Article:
Professor of English education at Boise State University, Jeff D. Willhelm, spent a day last week in workshop with a couple dozen teachers at Davis High School. The workshops involved using the core curriculum as a springboard in creating inquiry-based units.
Teachers worked in teams, a lot with different subjects, and began re-working a unit to meet Willhelm’s suggestions of inquiry-based education. That type of education focuses a lot on literacy, no matter the subject.
“You can’t teach reading in isolation,” said Willhelm. “You can’t learn anything outside of a context, and we are now approaching the support of literacy itself through context.”
Davis High School media specialist Elayne Finlinson has been working to get Willhelm to the school for more than two years. The teachers who attended had specific units in mind they wanted to work with. Willhelm’s first visit was in the fall, and this served as a follow-up to focus on those units.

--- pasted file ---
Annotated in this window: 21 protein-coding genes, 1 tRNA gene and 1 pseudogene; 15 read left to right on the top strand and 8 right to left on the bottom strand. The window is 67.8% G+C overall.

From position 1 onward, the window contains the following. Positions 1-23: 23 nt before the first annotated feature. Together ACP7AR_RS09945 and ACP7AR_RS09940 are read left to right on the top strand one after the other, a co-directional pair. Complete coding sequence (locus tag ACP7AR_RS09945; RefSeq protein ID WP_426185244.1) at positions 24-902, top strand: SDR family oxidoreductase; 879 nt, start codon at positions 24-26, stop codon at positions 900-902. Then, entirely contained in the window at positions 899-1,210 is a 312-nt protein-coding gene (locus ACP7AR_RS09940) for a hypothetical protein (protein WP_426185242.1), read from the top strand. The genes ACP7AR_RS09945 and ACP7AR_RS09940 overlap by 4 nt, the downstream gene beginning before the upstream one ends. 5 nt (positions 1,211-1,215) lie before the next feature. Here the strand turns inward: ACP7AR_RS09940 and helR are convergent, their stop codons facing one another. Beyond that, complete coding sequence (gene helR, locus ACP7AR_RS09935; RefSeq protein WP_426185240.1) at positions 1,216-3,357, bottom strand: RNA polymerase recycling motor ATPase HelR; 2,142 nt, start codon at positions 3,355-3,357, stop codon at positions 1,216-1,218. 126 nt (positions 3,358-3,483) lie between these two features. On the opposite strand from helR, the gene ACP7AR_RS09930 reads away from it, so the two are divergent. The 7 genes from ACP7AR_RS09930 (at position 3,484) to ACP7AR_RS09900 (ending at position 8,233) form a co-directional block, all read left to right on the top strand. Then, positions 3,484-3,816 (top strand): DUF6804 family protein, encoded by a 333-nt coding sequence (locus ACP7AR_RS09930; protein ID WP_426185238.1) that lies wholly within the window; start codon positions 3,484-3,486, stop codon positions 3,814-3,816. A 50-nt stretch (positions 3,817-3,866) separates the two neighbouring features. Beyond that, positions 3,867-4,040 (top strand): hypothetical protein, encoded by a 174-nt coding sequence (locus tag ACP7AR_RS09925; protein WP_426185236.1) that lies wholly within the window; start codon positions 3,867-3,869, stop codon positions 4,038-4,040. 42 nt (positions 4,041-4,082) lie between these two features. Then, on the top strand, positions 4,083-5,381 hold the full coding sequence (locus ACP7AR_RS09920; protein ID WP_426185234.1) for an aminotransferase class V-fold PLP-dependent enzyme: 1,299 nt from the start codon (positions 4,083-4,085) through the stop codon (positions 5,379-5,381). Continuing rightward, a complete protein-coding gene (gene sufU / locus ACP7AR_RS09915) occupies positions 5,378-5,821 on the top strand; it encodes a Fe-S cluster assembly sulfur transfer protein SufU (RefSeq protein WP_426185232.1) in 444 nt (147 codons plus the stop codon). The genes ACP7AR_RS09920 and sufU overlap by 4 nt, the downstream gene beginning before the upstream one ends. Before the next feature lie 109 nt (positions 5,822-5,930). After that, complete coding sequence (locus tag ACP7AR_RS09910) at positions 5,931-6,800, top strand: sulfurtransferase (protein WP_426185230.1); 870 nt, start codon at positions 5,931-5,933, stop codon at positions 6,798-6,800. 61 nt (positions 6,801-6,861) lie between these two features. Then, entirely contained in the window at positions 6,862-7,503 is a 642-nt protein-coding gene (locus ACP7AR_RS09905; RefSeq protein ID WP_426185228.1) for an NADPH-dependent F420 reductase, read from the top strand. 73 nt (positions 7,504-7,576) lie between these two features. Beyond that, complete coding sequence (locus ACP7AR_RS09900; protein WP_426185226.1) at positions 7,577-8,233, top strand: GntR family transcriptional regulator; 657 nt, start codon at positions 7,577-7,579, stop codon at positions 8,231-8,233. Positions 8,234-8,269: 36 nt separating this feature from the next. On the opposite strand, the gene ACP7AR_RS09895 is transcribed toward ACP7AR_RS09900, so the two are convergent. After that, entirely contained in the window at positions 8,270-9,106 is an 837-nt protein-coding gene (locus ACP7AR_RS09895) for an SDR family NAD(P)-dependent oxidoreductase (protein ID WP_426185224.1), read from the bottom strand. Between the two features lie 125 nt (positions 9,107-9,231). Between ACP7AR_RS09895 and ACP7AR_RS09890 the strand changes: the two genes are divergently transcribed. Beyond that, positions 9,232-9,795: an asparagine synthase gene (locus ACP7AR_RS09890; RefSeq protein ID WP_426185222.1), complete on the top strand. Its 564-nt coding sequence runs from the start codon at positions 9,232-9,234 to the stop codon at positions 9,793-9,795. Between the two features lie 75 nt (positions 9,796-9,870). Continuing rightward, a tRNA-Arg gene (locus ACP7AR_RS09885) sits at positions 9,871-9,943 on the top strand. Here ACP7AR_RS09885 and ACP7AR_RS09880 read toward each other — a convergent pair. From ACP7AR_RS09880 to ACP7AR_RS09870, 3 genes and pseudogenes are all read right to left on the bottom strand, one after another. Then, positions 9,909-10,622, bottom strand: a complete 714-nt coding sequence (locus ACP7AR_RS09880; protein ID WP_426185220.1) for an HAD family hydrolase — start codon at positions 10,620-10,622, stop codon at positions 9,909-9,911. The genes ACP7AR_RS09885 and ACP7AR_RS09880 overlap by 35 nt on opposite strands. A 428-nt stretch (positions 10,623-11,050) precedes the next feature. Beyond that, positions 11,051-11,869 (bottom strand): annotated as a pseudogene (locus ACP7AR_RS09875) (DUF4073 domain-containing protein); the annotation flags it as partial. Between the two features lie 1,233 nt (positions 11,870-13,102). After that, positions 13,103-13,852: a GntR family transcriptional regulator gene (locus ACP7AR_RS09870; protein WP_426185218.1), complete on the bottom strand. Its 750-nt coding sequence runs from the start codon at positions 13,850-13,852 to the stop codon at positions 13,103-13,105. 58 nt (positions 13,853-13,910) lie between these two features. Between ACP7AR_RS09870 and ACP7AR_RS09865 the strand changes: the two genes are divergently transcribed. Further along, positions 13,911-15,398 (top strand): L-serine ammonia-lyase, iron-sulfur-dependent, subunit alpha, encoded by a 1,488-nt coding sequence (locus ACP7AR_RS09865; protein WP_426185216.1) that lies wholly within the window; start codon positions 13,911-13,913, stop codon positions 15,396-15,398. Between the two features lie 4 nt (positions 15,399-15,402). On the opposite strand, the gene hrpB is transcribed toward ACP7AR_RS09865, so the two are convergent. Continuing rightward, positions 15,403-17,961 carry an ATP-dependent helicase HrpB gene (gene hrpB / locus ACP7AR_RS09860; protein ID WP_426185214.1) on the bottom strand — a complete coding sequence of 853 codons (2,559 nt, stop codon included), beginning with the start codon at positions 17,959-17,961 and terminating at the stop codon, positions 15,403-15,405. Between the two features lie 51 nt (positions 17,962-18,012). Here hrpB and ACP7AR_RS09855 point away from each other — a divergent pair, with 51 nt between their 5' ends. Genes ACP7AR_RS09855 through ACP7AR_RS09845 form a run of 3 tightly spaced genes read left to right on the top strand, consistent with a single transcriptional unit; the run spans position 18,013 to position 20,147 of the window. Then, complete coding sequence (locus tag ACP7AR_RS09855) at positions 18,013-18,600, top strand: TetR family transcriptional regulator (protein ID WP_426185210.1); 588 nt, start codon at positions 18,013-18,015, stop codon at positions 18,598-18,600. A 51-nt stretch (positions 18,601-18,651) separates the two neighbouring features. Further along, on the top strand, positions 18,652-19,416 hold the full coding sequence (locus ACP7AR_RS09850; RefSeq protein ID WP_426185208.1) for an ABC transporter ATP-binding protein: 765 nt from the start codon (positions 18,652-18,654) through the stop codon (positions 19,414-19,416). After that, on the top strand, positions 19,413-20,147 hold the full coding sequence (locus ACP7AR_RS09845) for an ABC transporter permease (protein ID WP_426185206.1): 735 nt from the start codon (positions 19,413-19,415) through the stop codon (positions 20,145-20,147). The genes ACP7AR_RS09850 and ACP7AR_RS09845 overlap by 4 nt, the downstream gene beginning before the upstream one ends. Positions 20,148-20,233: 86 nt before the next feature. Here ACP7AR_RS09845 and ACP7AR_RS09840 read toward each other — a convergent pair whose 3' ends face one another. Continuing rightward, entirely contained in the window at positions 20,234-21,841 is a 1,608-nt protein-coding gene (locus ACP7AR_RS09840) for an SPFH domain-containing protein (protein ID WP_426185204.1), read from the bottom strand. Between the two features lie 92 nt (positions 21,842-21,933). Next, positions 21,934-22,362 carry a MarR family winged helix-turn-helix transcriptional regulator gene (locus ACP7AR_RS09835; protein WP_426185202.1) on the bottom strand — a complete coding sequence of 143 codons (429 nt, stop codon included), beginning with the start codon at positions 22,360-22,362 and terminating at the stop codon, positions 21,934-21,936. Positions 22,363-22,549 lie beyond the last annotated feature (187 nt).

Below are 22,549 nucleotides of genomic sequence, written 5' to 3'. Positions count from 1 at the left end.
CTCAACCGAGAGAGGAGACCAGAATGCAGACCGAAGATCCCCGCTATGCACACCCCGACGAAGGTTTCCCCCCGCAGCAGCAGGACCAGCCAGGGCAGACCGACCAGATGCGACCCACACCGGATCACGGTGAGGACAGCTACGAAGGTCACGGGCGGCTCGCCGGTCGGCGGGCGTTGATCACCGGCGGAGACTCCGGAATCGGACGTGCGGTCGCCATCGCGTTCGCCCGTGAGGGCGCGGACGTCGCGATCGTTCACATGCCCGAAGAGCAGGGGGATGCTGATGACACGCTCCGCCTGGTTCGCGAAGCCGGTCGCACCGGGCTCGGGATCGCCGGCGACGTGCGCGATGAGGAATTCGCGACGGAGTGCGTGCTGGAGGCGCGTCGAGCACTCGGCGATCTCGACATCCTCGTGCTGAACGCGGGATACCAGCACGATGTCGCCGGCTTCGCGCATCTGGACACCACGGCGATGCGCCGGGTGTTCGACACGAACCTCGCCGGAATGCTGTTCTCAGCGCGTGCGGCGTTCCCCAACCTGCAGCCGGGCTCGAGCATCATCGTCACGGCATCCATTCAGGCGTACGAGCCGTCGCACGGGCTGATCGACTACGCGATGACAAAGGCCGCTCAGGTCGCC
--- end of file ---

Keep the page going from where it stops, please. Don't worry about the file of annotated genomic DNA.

“We began this when the administration asked me to develop something to help with reading, both for the faculty and for the students,” said Finlinson.
Willhelm’s focus through literacy inquiry involved what he called the six Ms; model, motivate, mentor, monitor, multiple modalities, and multiple measures. Through teacher modeling, increased motivation and mentorship, teacher and student monitoring, and various ways to teach, assess, and learn, educators have re-vamped their units to apply to their students’ lives.
“Reading and writing always have an immediate application,” said Willhelm. “My students read and write every day.”
The relationships between the student and text, the teacher and students, and students with their peers, help develop a safe atmosphere of inquiry as well. The teachers working through Willhelm’s model focused on essential questions like “What would you risk everything for?” “Who/what controls your life?” and “What makes a person evil?”
The final steps to Willhelm’s workshop involved creating a culminating project. That involves the students staking a claim in their own learning. It is what modern educators call authentic assessment.
It also involves students working together to form their own opinions and justifications about what they learned together, as well as individual accountability.
“You don’t learn the important stuff quickly,” said Willhelm. “You keep trying and trying. But that’s better than being safe, because then you don’t learn anything.”